The snow must go on! Local communities keep moving in the face of ‘The Beast from the East’

March 9, 2018

Unless you’ve been hiding under a rock (which you might have been to avoid the weather last week) you’ll have been fully aware of the Siberian storm to hit the UK, lovingly named ‘The Beast from the East’ by the media and the general public. The pandemonium caused by the snow and freezing temperatures that arrived with ‘The Beast’ were further increased by another weather system, storm Emma which hit from the West, meaning that the majority of the UK entered a ‘deep freeze’, seeing temperatures dip to -10 plus! The two storms caused widespread travel chaos, affecting buses, trains and planes, rendering many housebound from Tuesday through to Saturday when the storm passed and the thawing began.

You won’t be surprised to hear that this freak weather impacted footfall levels across the 800+ locations which host LDC’s SmartStreetSensors and the impact was felt very differently from region to region as bands of weather took hold. 

With this in mind, I’ve taken a snapshot of sensors within a few locations in which we track footfall across GB. It's key to note that this is just a representative sample from a few cities in which we have sensors currently installed.  I have just focused on the major retail streets within these cities where we have at least 2 sensors installed – so that any weekly changes can more easily be attributed to the impact of the weather on an area (rather than other micro-location factors such as roadworks around an individual location).

Week-on-week footfall: locations with 2+ sensors (26th Feb - 4th March versus previous week):

  • Cardiff, Queen Street -38.3%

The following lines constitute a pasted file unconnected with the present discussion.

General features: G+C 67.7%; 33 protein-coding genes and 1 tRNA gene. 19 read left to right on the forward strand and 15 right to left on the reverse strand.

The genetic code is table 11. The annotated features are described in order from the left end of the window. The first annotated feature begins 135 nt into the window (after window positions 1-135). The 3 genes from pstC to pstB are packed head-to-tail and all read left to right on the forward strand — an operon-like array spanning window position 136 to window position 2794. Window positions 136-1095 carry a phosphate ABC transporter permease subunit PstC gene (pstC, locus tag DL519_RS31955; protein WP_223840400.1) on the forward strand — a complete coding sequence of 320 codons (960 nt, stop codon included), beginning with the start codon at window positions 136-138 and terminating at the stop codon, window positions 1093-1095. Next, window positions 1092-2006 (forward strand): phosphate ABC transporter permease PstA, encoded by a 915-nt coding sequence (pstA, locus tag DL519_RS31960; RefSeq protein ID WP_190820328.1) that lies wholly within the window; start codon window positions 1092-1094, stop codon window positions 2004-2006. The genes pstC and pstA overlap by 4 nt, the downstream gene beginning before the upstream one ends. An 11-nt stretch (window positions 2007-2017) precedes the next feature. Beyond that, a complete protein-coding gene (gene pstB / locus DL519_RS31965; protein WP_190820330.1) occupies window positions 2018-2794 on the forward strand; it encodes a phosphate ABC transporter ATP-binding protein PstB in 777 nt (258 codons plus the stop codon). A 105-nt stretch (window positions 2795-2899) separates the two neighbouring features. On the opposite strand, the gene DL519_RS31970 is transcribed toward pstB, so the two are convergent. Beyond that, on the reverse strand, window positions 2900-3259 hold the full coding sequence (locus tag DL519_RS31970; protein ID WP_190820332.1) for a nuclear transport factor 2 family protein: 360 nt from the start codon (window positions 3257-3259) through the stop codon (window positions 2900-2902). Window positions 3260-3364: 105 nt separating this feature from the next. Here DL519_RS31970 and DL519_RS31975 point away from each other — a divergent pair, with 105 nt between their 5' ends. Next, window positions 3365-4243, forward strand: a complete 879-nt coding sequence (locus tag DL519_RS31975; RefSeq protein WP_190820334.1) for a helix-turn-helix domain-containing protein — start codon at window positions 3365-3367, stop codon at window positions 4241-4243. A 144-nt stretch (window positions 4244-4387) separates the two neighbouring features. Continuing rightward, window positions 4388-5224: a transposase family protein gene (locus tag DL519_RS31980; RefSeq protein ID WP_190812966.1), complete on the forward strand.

• Glasgow, Buchanan Street -35.4%
  • Bristol, Cabot Circus/Bond Street -23%
  • Manchester, Market Street -19.7%
  • Nottingham, Clumber Street -19.7%
  • Oxford, Cornmarket Street -13.5%
  • London, Oxford Street -8.3%

Looking at these locations you can see the areas that were hit the hardest by the storm (Wales, Scotland and Brighton in the East) unsurprisingly saw the biggest decrease in footfall across the week. The centres to see the biggest impact were Glasgow which was hit really hard and saw a -35% decrease in footfall levels and Cardiff at -38.3%. This isn’t surprising as these areas were hit severely by the storm and train stations in both Cardiff and Glasgow had to be shut, with many locations seeing their lowest footfall of the year. The two locations to be impacted the least were Oxford Street in London (-8.3%), which is central enough to avoid being battered too much and Cornmarket Street in Oxford (-13.5%), which managed to sneak between the two storms.

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Another interesting note is the impact felt in Bristol, which clipped the edge of storm Emma coming in from the west. For those in the know, Cabot Circus is the main shopping area in Bristol and so it’s unsurprising that there was a steep decline in shoppers making into this location at -23%. We did see a lesser impact in the more residential area of Cotham Hill in Bristol, which saw a -15.7% reduction in footfall from the previous week, mirroring the fact that people tend to stay close to home during extreme weather.